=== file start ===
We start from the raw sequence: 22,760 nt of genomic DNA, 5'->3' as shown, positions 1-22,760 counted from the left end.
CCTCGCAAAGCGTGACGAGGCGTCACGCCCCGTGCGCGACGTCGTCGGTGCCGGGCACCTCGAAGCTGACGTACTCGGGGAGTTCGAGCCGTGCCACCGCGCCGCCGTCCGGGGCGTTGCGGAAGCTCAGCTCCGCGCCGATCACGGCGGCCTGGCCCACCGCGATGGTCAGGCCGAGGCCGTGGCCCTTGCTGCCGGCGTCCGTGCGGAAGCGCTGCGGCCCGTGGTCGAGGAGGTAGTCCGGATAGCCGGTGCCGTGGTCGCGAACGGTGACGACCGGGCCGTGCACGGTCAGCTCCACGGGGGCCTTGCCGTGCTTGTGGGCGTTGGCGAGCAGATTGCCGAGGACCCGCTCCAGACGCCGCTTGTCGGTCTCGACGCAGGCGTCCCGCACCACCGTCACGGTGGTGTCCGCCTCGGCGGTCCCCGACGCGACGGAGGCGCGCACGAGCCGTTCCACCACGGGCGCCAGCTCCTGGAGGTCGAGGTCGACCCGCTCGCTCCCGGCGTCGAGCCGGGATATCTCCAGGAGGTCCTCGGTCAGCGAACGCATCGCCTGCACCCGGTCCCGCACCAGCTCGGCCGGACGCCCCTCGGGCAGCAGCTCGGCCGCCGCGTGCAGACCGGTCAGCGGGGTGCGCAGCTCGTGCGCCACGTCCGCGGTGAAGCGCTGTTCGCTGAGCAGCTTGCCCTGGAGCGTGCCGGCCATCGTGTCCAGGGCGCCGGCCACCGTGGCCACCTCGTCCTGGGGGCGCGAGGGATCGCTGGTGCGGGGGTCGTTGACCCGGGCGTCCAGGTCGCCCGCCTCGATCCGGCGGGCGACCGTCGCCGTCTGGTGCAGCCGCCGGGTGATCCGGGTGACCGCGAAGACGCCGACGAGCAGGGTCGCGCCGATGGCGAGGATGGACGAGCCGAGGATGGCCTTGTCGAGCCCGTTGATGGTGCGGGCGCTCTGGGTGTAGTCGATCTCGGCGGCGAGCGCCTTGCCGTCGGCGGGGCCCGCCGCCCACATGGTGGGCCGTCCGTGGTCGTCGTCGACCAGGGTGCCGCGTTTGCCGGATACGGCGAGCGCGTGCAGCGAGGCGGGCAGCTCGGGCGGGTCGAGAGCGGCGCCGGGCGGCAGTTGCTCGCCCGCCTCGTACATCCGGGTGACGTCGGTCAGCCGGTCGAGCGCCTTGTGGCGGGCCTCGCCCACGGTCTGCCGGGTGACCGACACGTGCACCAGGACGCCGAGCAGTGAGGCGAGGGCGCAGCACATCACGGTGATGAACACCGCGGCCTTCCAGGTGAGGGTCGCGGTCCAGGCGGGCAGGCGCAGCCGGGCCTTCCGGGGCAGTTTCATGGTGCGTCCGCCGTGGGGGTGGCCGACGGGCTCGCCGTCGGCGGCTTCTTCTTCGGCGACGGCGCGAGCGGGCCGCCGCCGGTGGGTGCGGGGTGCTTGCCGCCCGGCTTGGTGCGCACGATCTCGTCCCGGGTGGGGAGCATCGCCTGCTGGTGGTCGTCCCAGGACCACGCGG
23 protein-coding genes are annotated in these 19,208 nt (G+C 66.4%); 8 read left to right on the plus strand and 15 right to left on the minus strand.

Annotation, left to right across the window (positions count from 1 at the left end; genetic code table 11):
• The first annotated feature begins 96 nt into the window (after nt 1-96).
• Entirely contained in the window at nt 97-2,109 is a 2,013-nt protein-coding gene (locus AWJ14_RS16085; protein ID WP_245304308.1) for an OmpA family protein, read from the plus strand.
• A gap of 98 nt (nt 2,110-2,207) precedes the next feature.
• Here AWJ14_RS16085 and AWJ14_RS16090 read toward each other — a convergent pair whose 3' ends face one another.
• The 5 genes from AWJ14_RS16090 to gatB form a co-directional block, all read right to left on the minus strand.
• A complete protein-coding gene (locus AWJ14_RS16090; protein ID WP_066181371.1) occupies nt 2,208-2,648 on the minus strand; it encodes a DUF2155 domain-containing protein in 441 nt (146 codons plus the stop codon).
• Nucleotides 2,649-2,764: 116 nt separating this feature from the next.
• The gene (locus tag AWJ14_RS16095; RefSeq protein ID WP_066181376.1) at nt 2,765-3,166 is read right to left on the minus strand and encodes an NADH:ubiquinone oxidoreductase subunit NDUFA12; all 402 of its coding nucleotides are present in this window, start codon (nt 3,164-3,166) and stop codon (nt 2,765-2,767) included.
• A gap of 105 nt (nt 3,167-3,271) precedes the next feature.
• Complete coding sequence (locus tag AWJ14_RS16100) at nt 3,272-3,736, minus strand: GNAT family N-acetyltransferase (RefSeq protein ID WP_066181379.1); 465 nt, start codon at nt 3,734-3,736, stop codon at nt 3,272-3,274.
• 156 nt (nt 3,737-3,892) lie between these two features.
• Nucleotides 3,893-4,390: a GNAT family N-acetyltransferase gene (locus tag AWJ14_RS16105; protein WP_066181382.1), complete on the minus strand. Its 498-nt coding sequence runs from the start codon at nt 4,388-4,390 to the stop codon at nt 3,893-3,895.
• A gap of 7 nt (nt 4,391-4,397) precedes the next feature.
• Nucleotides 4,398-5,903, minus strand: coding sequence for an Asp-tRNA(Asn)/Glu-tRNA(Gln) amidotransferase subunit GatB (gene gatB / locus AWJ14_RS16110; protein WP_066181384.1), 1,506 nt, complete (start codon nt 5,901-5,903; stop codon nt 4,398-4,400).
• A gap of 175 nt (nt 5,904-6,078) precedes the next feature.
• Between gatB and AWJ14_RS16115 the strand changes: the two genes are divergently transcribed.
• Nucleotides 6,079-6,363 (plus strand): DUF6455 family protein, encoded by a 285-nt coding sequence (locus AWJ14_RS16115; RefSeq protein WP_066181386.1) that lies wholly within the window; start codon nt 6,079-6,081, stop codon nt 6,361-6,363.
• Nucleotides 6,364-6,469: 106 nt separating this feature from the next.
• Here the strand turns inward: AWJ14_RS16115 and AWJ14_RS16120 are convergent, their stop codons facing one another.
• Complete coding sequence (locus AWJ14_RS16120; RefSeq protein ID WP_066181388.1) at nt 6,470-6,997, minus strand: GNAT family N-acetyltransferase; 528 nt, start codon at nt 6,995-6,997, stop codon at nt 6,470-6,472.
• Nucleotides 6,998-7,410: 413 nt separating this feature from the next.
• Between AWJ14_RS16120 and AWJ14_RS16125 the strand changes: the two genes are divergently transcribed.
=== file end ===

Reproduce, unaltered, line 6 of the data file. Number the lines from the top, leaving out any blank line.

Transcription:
• Entirely contained in the window at nt 97-2,109 is a 2,013-nt protein-coding gene (locus AWJ14_RS16085; protein ID WP_245304308.1) for an OmpA family protein, read from the plus strand.